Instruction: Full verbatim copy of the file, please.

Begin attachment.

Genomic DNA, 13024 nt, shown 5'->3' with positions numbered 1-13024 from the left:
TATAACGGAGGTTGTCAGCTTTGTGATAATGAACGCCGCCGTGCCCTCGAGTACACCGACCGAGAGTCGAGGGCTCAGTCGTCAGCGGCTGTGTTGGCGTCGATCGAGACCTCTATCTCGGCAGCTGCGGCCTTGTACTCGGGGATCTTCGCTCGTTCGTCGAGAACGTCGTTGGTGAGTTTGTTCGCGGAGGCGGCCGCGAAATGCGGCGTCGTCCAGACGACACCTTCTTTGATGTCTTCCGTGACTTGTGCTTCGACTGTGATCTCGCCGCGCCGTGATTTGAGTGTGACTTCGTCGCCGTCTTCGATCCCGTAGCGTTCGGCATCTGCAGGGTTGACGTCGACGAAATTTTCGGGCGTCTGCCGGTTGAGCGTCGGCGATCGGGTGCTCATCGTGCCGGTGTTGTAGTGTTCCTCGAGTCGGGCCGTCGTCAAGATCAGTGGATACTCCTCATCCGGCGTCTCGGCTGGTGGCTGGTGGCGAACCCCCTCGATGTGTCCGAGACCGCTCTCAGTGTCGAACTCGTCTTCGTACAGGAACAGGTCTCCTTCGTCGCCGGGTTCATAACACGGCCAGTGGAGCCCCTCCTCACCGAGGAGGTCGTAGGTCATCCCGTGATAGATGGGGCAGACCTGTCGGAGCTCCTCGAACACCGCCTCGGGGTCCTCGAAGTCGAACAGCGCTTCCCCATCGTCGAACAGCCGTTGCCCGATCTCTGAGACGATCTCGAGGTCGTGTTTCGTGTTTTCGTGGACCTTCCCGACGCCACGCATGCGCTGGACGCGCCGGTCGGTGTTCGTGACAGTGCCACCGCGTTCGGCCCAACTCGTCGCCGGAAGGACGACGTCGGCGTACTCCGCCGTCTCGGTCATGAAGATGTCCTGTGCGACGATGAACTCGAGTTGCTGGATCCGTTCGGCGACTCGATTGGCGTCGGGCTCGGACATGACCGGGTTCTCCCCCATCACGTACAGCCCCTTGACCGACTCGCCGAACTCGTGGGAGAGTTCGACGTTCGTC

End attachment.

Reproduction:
Genomic DNA, 13024 nt, shown 5'->3' with positions numbered 1-13024 from the left:
TATAACGGAGGTTGTCAGCTTTGTGATAATGAACGCCGCCGTGCCCTCGAGTACACCGACCGAGAGTCGAGGGCTCAGTCGTCAGCGGCTGTGTTGGCGTCGATCGAGACCTCTATCTCGGCAGCTGCGGCCTTGTACTCGGGGATCTTCGCTCGTTCGTCGAGAACGTCGTTGGTGAGTTTGTTCGCGGAGGCGGCCGCGAAATGCGGCGTCGTCCAGACGACACCTTCTTTGATGTCTTCCGTGACTTGTGCTTCGACTGTGATCTCGCCGCGCCGTGATTTGAGTGTGACTTCGTCGCCGTCTTCGATCCCGTAGCGTTCGGCATCTGCAGGGTTGACGTCGACGAAATTTTCGGGCGTCTGCCGGTTGAGCGTCGGCGATCGGGTGCTCATCGTGCCGGTGTTGTAGTGTTCCTCGAGTCGGGCCGTCGTCAAGATCAGTGGATACTCCTCATCCGGCGTCTCGGCTGGTGGCTGGTGGCGAACCCCCTCGATGTGTCCGAGACCGCTCTCAGTGTCGAACTCGTCTTCGTACAGGAACAGGTCTCCTTCGTCGCCGGGTTCATAACACGGCCAGTGGAGCCCCTCCTCACCGAGGAGGTCGTAGGTCATCCCGTGATAGATGGGGCAGACCTGTCGGAGCTCCTCGAACACCGCCTCGGGGTCCTCGAAGTCGAACAGCGCTTCCCCATCGTCGAACAGCCGTTGCCCGATCTCTGAGACGATCTCGAGGTCGTGTTTCGTGTTTTCGTGGACCTTCCCGACGCCACGCATGCGCTGGACGCGCCGGTCGGTGTTCGTGACAGTGCCACCGCGTTCGGCCCAACTCGTCGCCGGAAGGACGACGTCGGCGTACTCCGCCGTCTCGGTCATGAAGATGTCCTGTGCGACGATGAACTCGAGTTGCTGGATCCGTTCGGCGACTCGATTGGCGTCGGGCTCGGACATGACCGGGTTCTCCCCCATCACGTACAGCCCCTTGACCGACTCGCCGAACTCGTGGGAGAGTTCGACGTTCGTC